We see lots of disputes around payment of members, ownership of band assets and commonly, issues where a band member is leaving and conflicts have arisen from this.
For some examples of how agreements have been helpful, read about composer Andrée Greenwell’s production contract negotiation, Australian band Whitehouse seeking advice on their copyright splits as a band before signing a record deal and the Brow Horn Orchestra formalising their band partnership as they realised their popularity was growing very quickly.
It’s true that things move so quickly in this industry and if your band takes off overnight you want all your legal rights covered.
Should a band agreement outline how ownership of songs is split? What if this changes over time or isn’t the same for all songs?
Yes! Ideally you work it out song by song, as it probably won’t be the same for all songs. Do this before you register the song with APRA AMCOS.
The ownership should accurately reflect who the copyright owner is of the separate components of the song - the music, lyrics and sound recording. This should not change over time, especially if it is agreed on a song by song basis.
How should we determine songwriting splits? What should we consider?
Figure out who the authors of each component are or will be. This is easy for example if one person wrote 100% of the lyrics and the other wrote 100% of the music. When you’ve written a song with others, it’s a good idea to have a written agreement that talks about the share of copyright you each take. Check out our information sheet on Music Copyright to help you understand who an author is of each component and how to split songwriting.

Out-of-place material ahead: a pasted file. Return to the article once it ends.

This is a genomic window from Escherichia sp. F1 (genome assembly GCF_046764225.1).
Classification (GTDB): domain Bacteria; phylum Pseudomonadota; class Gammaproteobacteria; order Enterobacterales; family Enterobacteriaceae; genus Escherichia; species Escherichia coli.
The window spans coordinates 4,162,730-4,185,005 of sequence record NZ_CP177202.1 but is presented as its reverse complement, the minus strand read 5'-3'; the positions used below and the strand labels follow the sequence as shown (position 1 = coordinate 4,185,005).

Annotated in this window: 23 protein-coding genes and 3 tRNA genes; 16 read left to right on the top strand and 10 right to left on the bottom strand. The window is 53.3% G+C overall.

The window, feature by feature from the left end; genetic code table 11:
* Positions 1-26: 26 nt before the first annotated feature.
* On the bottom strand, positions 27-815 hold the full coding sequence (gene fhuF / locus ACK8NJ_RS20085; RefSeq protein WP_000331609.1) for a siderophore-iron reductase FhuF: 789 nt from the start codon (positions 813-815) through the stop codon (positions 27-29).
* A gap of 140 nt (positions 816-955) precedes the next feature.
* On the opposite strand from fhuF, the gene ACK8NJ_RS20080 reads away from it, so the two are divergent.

What are some examples of different ways bands determine splits? What about songwriters in sessions with other writers and producers?
Songwriting can be a solo activity or a collaborative effort. In some writing partnerships there is a clear distinction between the person who writes the musical work and the person who writes the lyrics. Alternatively, it may be that each person has made an equal contribution to the authorship of the particular musical work or lyrics or it may be that the respective contributions are quite different and the collaborators want to recognise those differences by allocating different percentages of ownership and shares of revenue.
Should we set rules before we start writing? What if we are just jamming and write something we want to use?
Ideally you will set rules beforehand, but if things are unfolding creatively choose a time that is separate to the song writing process to talk about the rights in the songs, preferably before you complete them or do anything with them, like perform them. That way, you can get this step sorted out and move forward with the music.
Once you’ve made a song with someone else, chances are you might both share the copyright together, and this can be a beautiful and complex thing from a legal perspective. Try and get the band partnership and copyright stuff sorted before you make the magic.
Is registering our songs with APRA AMCOS enough to prove we have agreed on splits or do we need something else in writing?
An APRA AMCOS registration would probably be considered to be good evidence about the agreement as to copyright ownership, but on its own, is not “the copyright agreement” between members so you need a separate agreement about the copyright. The registration should be a true reflection of the copyright ownership, either as original authors, or as otherwise agreed.
Arts Law's useful links for music creators